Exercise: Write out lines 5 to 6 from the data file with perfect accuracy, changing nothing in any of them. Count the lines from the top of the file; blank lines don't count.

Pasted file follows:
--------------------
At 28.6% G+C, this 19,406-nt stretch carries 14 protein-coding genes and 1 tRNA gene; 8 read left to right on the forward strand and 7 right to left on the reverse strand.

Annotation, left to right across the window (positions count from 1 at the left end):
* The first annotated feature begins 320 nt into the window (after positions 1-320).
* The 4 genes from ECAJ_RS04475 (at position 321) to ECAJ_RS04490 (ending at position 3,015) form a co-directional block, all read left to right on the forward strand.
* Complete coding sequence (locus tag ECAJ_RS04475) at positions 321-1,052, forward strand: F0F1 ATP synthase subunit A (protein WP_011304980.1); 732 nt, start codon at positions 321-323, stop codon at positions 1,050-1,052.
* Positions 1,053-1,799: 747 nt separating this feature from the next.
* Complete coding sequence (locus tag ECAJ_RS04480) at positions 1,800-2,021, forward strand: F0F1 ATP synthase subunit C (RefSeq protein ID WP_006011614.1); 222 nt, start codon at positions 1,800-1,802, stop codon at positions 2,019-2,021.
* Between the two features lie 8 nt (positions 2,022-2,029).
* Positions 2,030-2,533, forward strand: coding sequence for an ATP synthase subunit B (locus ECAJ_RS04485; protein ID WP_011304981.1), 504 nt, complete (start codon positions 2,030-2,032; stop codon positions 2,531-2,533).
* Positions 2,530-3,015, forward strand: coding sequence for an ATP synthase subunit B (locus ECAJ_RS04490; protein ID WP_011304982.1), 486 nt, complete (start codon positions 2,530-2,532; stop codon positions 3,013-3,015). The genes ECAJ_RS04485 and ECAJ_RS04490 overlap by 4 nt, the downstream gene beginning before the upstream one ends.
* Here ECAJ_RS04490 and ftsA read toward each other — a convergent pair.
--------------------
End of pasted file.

* Complete coding sequence (locus tag ECAJ_RS04475) at positions 321-1,052, forward strand: F0F1 ATP synthase subunit A (protein WP_011304980.1); 732 nt, start codon at positions 321-323, stop codon at positions 1,050-1,052.
* Positions 1,053-1,799: 747 nt separating this feature from the next.